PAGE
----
This article appeared online at TheNewAmerican.com on Sunday, August 27, 2017:
On Friday President Donald Trump once again ramped up sanctions against Venezuela’s Marxist dictator, shutting off his ability to sell new debt or equity in the U.S. financial markets. On Saturday, Hurricane Harvey, the worst hurricane to hit the Gulf Coast in 50 years, has all but sealed Maduro’s fate.
Following Maduro’s installation of his illegal “constituent assembly” in July, President Trump placed sanctions on Maduro himself, freezing any and all of his assets lying within American jurisdiction. A week later Trump added a few of Maduro’s cronies to that list, and on August 9 he added a few more. At the time The New American expressed skepticism that they would have any effect on Maduro’s obstinacy and determination to continue policies that have caused Venezuela’s economy to shrink by 35 percent just since 2014.
On Friday the Trump administration broadened those sanctions to include anyone buying or selling Venezuela financial instruments — debt or equity — including those being offered by the country’s oil company, PdVSA. The sanctions were placed not only on Wall Street but also on any U.S. banks considering making new loans to Maduro. This would prevent future transactions like those engaged in by Goldman Sachs when it bought some $2.8 billion of Venezuelan bonds, giving Maduro much needed financial resuscitation.
The Treasury Department explained why it was issuing the new sanctions under President Trump’s executive order:
The Maduro dictatorship continues to deprive the Venezuelan people of food and medicine, imprison the democratically-elected opposition, and violently suppress freedom of speech. The regime’s decision to create an illegitimate Constituent Assembly — and most recently to have that body usurp the powers of the democratically-elected National Assembly — represents a fundamental break in Venezuela’s legitimate constitutional order.
In an effort to preserve itself, the Maduro dictatorship rewards and enriches corrupt officials in the government’s security apparatus by burdening future generations of Venezuelans with massively expensive debts. Maduro’s economic mismanagement and rampant plundering of his nation’s assets have taken Venezuela ever closer to default. His officials are now resorting to opaque financing schemes and liquidating the country’s assets at fire sale prices.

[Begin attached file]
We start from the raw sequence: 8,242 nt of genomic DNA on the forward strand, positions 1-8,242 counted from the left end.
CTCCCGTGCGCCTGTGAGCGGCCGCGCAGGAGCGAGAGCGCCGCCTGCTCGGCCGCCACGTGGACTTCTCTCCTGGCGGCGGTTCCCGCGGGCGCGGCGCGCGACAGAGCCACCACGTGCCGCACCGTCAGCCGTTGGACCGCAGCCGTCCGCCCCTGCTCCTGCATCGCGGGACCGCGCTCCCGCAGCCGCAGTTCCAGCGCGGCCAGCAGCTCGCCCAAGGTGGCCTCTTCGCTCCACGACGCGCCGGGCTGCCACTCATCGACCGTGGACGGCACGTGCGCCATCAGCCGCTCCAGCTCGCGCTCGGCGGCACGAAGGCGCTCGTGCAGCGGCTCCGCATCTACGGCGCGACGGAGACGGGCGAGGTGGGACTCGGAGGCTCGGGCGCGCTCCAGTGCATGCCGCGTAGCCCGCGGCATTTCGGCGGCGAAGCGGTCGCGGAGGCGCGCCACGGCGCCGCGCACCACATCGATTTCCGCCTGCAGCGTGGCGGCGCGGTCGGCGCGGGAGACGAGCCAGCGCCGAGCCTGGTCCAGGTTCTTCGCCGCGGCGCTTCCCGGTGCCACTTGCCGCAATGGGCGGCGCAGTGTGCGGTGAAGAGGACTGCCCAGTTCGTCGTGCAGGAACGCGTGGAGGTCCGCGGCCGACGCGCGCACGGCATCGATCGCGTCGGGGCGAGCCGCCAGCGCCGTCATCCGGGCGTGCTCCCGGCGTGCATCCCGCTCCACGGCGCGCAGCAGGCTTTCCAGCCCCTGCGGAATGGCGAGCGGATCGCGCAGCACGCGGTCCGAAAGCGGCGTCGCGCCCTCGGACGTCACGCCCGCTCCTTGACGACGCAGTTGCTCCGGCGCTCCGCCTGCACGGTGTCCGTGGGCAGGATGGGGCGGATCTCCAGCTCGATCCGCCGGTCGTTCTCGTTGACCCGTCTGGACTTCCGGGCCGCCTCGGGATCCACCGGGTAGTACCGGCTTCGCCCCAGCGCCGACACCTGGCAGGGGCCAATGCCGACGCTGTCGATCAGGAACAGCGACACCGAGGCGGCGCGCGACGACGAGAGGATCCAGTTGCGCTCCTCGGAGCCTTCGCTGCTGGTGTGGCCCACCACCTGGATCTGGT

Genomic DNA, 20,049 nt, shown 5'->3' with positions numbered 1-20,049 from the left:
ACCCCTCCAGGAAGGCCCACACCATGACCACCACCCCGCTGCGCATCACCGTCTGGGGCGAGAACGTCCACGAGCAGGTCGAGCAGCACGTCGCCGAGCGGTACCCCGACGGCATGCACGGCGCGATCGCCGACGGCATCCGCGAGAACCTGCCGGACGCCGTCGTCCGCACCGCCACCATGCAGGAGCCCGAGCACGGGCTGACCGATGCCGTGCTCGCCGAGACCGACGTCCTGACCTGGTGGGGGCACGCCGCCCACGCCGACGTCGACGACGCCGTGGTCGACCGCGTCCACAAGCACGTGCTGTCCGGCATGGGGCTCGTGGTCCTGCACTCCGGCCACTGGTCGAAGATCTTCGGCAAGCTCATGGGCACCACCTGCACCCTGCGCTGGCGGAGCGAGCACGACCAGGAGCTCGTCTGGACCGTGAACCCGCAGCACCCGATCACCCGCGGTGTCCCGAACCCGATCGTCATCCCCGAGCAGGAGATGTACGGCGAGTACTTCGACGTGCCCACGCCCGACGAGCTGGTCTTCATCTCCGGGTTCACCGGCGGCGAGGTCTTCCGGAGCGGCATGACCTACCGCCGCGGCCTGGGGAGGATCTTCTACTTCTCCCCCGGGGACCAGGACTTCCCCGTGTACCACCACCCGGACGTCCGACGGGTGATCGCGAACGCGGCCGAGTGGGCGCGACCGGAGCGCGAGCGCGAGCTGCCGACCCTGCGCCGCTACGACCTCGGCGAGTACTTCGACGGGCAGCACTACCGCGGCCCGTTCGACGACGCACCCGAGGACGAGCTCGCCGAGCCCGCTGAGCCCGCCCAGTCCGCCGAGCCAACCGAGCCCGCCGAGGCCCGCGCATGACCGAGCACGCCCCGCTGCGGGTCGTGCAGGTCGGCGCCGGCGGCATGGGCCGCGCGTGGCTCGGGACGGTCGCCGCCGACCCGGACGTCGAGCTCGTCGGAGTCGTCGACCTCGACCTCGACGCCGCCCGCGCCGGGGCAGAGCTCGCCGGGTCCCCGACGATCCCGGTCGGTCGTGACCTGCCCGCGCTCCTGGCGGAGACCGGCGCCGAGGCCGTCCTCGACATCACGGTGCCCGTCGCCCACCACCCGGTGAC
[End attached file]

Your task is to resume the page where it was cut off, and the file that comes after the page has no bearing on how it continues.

These new sanctions were designed carefully to ramp up pressure on Maduro and his communist/Marxist regime:
These measures are carefully calibrated to deny the Maduro dictatorship a critical source of financing to maintain its illegitimate rule [and] protect the United States financial system from complicity in Venezuela’s corruption.
For the Trump administration the math is simple, and almost inevitable. Maduro has incurred more than $150 billion in debt from lenders around the world, including Russia, China, and Cuba. His regime is scheduled to make $5 billion in principal and interest payments before the end of the year, but he doesn’t have the funds. Best estimates are that he has about $7 billion in gold and just $3 billion in foreign currency reserves. If he defaults, then his oil company’s assets could be seized, stopping his cash flow and ending his regime. As the writer at ZeroHedge explained:
The decision to block trading of Venezuela bonds could well be the tipping point that forces creditors to finally give up on the Caracas regime, leading to a prompt default and the fall of Maduro.
What could keep Maduro’s dictatorship alive is the $1 billion flowing into his oil company every month from American refineries located along the Gulf Coast. Many of those refineries belong to Big Oil — i.e., Chevron, Valero, Citgo (which is owned by PdVSA), and Phillips 66 — which has persuaded Trump that shutting down their ability to purchase Venezuelan heavy crude (for which their refineries are specifically designed) would hurt Americans. In addition to exporting its heavy crude to these refineries, Venezuela imports American light sweet crude oil to be refined at PdVSA and then sold abroad, generating still additional revenues for Maduro.
Enter Mother Nature — or an act of God, if you prefer. What Trump is unwilling to do is being accomplished by Hurricane Harvey. Nearly one-third of U.S. refining capacity lies directly in Harvey’s path, from Corpus Christi, Texas, to Lake Charles, Louisiana. As of Saturday, long before the full impact of the storm had been felt, more than one quarter of that oil refining capacity had been shut down and workers sent home. Jenna Delaney, an oil analyst with PIRA Energy, said on Saturday that “we could see more production be taken offline in the Gulf of Mexico,” after having noted that Exxon Mobil had already closed two of its platforms and was evacuating its workers. Likewise Shell and Anadarko had shut down five platforms before Harvey hit. And ConocoPhillips stopped all drilling and exploration efforts in the Eagle Ford shale formation, which lies beneath Harvey’s path.
Depending on the severity of Harvey, it could be weeks or even months before those refineries are back online.
Between Trump and Mother Nature the math becomes even more persuasive — Maduro’s inability to sell new debt in U.S. financial markets, and his oil company’s inability to sell its oil to American refineries, is making his end imminent. And some analysts are suggesting that Cuba, Russia, China, which have collectively (no pun intended) loaned Maduro billions they will never see, are unlikely to continue throwing good money after bad.
In other words, the floods in Texas — along with some help from Trump — are sinking Maduro.